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Climate Change Raises Mosquito-Borne Disease Risk

Students who are beneficiaries of the activities financed by UNICEF and developed together with their humanitarian partners. This photograph was taken as part of the coverage of recreational days for the prevention of Zika, during the development of the theater play "La Zancuda Patirrayas and the Zika Virus." Manta, Manabí, Ecuador. March 2, 2017. (Photo by UNICEF) Creative Commons License va Flickr

Students who are beneficiaries of the activities financed by UNICEF and developed together with their humanitarian partners. This photograph was taken as part of the coverage of recreational days for the prevention of Zika, during the development of the theater play “La Zancuda Patirrayas and the Zika Virus.” Manta, Manabí, Ecuador. March 2, 2017. (Photo by UNICEF) Creative Commons License va Flickr

By Sunny Lewis

BATH, Somerset, United Kingdom, November 5, 2018 (Maximpact.com News) – Present-day climate change could result in the spread of deadly mosquito-borne diseases to new places or their return to areas where they have already been eradicated, scientists are warning, based on the largest-ever study of the mosquito evolutionary tree, going back 195 million years.

These diseases – such as malaria, Yellow fever, Zika virus, and Dengue fever – cause millions of deaths each year.

While many of these diseases have been eradicated from Europe and are under control in other parts of the world, resurgence is possible.

New research from British and Chinese scientists at the Milner Centre for Evolution at the University of Bath, University of York  and China Agricultural University, shows that the rate at which new species of mosquitos evolve increases when levels of atmospheric carbon dioxide are higher.

Carbon dioxide levels today are higher than at any point in at least the past 800,000 years, according to the U.S. National Oceanic and Atmospheric Administration (NOAA).

The global average atmospheric carbon dioxide in 2017 was 405 parts per million (ppm), with a range of uncertainty of plus or minus 0.1 ppm.

The scientists say this is concerning because the greater the number of mosquito species, the more potential exists for new ways of vectoring diseases, and perhaps for new variants of those diseases.

Professor Matthew Wills, from the University of Bath’s Milner Centre for Evolution, said, “It’s only the female mosquitos that take a blood meal, and they use the CO2 that mammals and other vertebrates exhale as a very general cue to locate their hosts.”

“One line of thinking is that as ambient levels of atmospheric CO2 rose, as they have done in recent decades, mosquitos may have found it increasingly difficult to distinguish between the CO2 from their hosts and those background levels,” Wills speculated.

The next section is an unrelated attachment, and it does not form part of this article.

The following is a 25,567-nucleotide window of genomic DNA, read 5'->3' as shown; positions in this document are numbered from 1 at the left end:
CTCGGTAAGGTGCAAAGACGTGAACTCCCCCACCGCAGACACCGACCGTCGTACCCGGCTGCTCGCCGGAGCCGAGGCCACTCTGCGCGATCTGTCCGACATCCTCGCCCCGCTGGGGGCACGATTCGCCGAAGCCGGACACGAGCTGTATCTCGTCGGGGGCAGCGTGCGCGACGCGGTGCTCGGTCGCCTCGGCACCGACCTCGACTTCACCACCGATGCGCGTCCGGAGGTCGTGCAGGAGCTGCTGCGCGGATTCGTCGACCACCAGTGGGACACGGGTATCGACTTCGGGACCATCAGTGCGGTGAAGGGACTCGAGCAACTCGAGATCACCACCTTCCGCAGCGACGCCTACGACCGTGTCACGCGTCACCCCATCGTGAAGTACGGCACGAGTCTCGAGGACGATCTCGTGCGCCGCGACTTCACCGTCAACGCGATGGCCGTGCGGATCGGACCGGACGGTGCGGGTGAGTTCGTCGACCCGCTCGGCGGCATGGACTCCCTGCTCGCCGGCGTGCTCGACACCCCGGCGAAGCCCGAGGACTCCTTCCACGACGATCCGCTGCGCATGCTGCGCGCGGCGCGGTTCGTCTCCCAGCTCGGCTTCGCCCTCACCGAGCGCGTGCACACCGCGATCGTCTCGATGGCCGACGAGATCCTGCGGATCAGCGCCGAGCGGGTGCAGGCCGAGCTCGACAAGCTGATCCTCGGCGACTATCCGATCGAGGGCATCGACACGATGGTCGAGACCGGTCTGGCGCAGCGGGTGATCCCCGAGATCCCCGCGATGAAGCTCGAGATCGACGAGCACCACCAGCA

“Vision, body heat and other smells might then have become more important in locating their blood meals, but many of these cues tend to be more specific to particular hosts,” said Wills. “As a general rule, we know that strong host specificity can be an important driver of speciation within parasites, and the same may be true in mosquitos.”

The Bath, York and China Agricultural research found that while there is a link between rising carbon dioxide (CO2) levels and mosquito diversification, the association is more complicated than previously thought. Other factors – such as the diversity of mammalian hosts – contribute to an increase in the species richness of mosquitos.

Dr. Katie Davis, from the University of York’s Department of Biology, said, “We found that the increase in the diversity of mammals led directly to a rise in the number of mosquito species, and also that there is a relationship between CO2 levels and the number of mammal species.”

“But there are still missing pieces of this puzzle, so we can still only speculate at this stage,” she said.

“It is important to look at the evolution of the mosquito against climate change because mosquitos are responsive to CO2 levels. Atmospheric CO2 levels are currently rising due to changes in the environment that are connected to human activity, so what does this mean for the mosquito and human health?

“Despite some uncertainties, we can now show that mosquito species are able to evolve and adapt to climate change in high numbers. With increased speciation, however, comes the added risk of disease increase and the return of certain diseases in countries that had eradicated them or never experienced them before.”

Chufei Tang, formerly at the Milner Centre for Evolution and now at the China Agricultural University, said, “The rising atmospheric CO2 has been proven to influence various kinds of organisms, but this is the first time such impact has been found on insects. This research provides yet another reason for people to participate in low-carbon lifestyles.”

More research is needed to understand what climate change means for the future of the mosquito, and this research is expected to contribute to further discussions about the value of mosquitos to the ecosystem and how to manage the diseases they carry.

The study, Tang et al (2018) “Elevated atmospheric CO2 promoted speciation in mosquitoes (Diptera, Culicidae)” is published in the journal “Communications Biology,” DOI: 10.1038/s42003-018-0191-7.

Featured Image: Mosquitos, Eldorado, Misiones Province, Argentina, 2012 (Photo by Oscar Fava) Public domain


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